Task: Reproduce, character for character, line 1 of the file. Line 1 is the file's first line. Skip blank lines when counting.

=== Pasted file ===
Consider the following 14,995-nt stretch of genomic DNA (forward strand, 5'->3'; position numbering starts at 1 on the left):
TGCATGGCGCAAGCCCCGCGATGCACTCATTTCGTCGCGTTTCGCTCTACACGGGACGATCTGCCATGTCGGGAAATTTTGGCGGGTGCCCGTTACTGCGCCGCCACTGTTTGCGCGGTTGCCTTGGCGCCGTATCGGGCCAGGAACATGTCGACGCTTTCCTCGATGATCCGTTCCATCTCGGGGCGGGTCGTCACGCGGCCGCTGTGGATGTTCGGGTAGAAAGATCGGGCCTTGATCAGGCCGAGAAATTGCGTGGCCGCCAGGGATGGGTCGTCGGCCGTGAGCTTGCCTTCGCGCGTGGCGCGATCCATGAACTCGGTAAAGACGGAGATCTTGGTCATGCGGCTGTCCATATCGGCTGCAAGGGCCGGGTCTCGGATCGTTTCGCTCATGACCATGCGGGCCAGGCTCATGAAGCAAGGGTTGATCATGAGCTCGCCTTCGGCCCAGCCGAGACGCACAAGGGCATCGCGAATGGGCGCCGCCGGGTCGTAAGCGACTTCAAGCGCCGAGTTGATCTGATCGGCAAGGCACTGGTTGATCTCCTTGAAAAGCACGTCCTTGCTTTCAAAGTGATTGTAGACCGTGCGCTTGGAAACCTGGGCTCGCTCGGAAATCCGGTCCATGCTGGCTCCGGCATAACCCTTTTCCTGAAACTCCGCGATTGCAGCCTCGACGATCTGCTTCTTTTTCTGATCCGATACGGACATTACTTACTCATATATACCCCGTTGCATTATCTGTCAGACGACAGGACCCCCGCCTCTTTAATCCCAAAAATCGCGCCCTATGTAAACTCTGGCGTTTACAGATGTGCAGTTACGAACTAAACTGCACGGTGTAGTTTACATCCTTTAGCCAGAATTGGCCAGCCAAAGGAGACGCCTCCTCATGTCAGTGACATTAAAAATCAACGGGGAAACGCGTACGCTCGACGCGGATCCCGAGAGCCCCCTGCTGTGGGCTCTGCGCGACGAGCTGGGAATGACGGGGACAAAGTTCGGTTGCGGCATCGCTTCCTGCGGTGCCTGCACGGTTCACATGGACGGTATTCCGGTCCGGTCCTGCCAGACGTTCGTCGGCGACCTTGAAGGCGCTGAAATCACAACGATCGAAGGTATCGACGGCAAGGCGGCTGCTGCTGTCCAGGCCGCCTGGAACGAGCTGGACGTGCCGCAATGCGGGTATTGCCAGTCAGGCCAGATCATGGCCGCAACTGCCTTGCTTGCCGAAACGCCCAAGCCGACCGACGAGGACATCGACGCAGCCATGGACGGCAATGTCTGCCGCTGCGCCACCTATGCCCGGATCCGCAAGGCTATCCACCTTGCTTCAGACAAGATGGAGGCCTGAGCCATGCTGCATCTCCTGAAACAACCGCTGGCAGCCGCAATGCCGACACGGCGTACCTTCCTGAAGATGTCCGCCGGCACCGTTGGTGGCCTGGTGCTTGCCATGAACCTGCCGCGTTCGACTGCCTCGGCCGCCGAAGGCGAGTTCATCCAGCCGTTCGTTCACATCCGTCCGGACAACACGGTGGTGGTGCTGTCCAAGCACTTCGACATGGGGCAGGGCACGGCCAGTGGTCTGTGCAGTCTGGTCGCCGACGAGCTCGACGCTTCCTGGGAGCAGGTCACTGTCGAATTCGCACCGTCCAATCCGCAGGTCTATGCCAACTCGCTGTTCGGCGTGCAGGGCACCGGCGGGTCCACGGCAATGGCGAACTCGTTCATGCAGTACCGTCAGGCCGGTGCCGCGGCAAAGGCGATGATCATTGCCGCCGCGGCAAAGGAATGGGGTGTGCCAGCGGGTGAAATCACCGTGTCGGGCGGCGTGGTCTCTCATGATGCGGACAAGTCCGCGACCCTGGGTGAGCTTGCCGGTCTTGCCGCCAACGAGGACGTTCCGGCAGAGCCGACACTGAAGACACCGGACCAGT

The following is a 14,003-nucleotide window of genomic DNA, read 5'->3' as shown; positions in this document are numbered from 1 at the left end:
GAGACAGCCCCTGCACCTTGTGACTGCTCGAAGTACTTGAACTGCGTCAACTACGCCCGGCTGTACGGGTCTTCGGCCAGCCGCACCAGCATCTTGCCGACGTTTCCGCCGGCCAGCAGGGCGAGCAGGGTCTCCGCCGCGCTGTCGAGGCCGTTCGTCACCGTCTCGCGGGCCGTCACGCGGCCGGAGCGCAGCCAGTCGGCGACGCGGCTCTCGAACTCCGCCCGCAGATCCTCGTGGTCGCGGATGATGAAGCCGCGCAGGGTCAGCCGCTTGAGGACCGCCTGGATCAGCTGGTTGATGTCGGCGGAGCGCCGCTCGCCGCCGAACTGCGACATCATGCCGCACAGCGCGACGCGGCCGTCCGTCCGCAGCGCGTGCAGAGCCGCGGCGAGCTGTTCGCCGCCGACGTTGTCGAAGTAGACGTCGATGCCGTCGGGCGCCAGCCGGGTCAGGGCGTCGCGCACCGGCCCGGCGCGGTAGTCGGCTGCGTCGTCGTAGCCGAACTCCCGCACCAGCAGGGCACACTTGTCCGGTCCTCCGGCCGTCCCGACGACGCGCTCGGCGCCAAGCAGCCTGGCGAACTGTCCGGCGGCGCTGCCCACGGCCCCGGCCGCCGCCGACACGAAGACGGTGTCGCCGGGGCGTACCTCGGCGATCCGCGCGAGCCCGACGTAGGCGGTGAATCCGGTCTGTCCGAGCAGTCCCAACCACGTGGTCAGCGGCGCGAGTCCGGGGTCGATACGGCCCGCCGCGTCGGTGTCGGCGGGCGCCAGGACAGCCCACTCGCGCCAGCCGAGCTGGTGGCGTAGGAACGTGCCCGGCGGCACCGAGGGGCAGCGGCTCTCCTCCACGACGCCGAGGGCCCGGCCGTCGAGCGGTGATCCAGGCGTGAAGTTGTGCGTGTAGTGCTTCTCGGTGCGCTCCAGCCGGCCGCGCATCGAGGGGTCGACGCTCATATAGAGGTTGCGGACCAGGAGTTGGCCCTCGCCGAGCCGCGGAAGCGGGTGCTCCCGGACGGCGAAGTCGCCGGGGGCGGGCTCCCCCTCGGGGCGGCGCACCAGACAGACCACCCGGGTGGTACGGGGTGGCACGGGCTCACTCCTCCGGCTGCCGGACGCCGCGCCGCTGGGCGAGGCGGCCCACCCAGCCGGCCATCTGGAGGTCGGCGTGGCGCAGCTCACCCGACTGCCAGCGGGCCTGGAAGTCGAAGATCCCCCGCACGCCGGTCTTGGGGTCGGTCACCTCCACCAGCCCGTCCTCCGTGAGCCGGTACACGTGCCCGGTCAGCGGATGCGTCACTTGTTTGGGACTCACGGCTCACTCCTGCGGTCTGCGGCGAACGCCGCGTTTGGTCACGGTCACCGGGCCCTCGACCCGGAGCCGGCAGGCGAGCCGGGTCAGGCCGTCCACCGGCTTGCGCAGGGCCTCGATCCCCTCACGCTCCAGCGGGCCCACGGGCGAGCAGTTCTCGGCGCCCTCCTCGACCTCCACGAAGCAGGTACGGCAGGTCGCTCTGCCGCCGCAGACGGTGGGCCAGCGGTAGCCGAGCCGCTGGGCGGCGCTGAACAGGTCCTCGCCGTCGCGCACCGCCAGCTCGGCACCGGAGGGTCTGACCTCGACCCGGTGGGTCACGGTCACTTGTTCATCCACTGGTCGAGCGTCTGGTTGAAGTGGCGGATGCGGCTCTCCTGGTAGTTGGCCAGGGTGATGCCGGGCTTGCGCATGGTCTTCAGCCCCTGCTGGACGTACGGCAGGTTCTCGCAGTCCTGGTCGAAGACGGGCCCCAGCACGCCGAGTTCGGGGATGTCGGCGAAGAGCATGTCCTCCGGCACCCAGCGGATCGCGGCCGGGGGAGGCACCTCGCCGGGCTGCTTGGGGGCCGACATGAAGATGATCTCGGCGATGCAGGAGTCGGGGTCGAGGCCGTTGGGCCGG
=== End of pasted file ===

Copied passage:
Consider the following 14,995-nt stretch of genomic DNA (forward strand, 5'->3'; position numbering starts at 1 on the left):